Jackets deal Torres, Modin, Jurcina
COLUMBUS, Ohio (AP)
The already young Columbus Blue Jackets got a lot younger on Wednesday afternoon.
``It's just about expiring contracts and not having rights to the players,'' Columbus general manager Scott Howson said. ``When you're in that situation, you have to make a decision. Are you going to hang onto them?''
Torres, his wife and 3-month-old daughter will be moving to Buffalo, not far from his parents' home in suburban Toronto.
``They're a pretty good team, a team with a lot of skill,'' he said of the Sabres. ``I'll do what I do best - try to be physical and try to score some goals along the way.''
Howson, his back up against Wednesday's 3 p.m. trade deadline, also sent defenseman Mathieu Roy to Florida for University of Michigan center Matt Rust. Then he also dealt former first-round draft pick Alexandre Picard, taken eighth overall in the 2004 draft, to Phoenix for another ex-Michigan player, winger Chad Kolarik.
The flurry of deals save the Blue Jackets money, add prospects and give them more ways to re-energize after a season in which nothing has seemed to work out right. The club stands 25-28-11 and is 14th of the 15 teams in the Western Conference with 61 points.
Torres, Modin (who waived a no-trade clause) and Jurcina could have signed elsewhere this summer without the Blue Jackets getting anything in return. So the club got some value out of them in the form of players or picks, in addition to not having to pay their sizable salaries for even the last 18 games of the season.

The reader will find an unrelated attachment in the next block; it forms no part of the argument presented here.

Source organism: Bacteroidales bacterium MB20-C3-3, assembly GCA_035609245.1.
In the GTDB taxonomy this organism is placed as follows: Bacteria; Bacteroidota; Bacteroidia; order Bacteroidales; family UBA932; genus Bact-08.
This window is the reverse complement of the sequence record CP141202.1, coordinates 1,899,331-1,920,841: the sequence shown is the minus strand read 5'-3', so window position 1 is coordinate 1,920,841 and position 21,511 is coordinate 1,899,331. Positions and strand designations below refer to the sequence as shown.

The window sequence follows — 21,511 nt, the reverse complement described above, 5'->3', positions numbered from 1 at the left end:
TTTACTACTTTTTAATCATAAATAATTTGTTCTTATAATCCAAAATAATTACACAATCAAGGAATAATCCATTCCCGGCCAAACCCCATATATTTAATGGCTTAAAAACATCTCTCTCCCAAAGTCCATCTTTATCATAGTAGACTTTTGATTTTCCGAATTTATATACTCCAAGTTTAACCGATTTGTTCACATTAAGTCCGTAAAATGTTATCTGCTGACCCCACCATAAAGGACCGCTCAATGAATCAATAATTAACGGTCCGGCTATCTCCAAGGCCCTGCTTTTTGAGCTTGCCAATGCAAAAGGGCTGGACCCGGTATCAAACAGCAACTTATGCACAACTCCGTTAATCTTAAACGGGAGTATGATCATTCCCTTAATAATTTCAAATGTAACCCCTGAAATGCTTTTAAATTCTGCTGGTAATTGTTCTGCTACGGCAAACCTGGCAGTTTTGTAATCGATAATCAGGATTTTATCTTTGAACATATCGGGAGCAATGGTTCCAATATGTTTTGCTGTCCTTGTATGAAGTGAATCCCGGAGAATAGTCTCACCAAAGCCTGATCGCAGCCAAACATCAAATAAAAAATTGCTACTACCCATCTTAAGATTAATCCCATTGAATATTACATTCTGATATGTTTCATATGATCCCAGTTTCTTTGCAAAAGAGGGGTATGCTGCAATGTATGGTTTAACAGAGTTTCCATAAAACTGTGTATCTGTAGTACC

Howson said the market was tight and playoff teams were wary.
``Teams are careful with their assets,'' he said. ``The buyers are always trying to wait it out and maybe the price will come down, and the people who are selling are holding onto their price, hoping they're going to get it. It really does become a game of chess or chicken at the end. At some point you've got to jump if you're going to get anything done.''
First, Howson traded Torres, one of the Blue Jackets' most productive players, to the Buffalo Sabres for defenseman Nathan Paetsch and a second-round draft pick.
Torres, 28, who can become an unrestricted free agent this summer, scored 19 goals and added 12 assists for the Blue Jackets in 60 games this season.
He said when the Blue Jackets fell out of the playoff picture, it improved the chances he might be traded.
``It's tough to win in this league on a consistent basis,'' he said. ``It's tough to pinpoint one thing (that went wrong). At the end of the day, we just didn't get the job done.''
Paetsch, 26, is a journeyman blue-liner who has seven goals and 35 assists in 157 career NHL games.
The Blue Jackets then sent Jurcina back to Washington. They had acquired him along with forward Chris Clark earlier this season from the Capitals for forward Jason Chimera. In return, Columbus received a conditional sixth-round draft pick because Jurcina, injured during the Olympics, will soon undergo sports-hernia surgery that will sideline him for 2-4 weeks.
Jurcina and Modin both played in the Vancouver Olympics, Jurcina for Slovakia and Modin for Sweden.
Jurcina, 26, had one goal and two assists in 17 games with Columbus.
The Blue Jackets then dealt the 35-year-old Modin to Los Angeles for a conditional seventh-round pick. Modin has seen only limited action this season due to a series of injuries. Modin won a Stanley Cup with Tampa Bay in 2004.
The left winger has 222 goals and 225 assists in 838 career NHL games, but had just two goals and four assists in 24 games this season.
The day ended with Howson dealing for Rust and Kolarik. Around Columbus, when the talk turns to a Michigan center, everybody wants to know what kind of a blocker he is.
Roy had played well at times this season, contributing 10 assists in 31 games. Picard had never lived up to his draft-day promise, mustering no goals and two assists in 67 games with the Blue Jackets.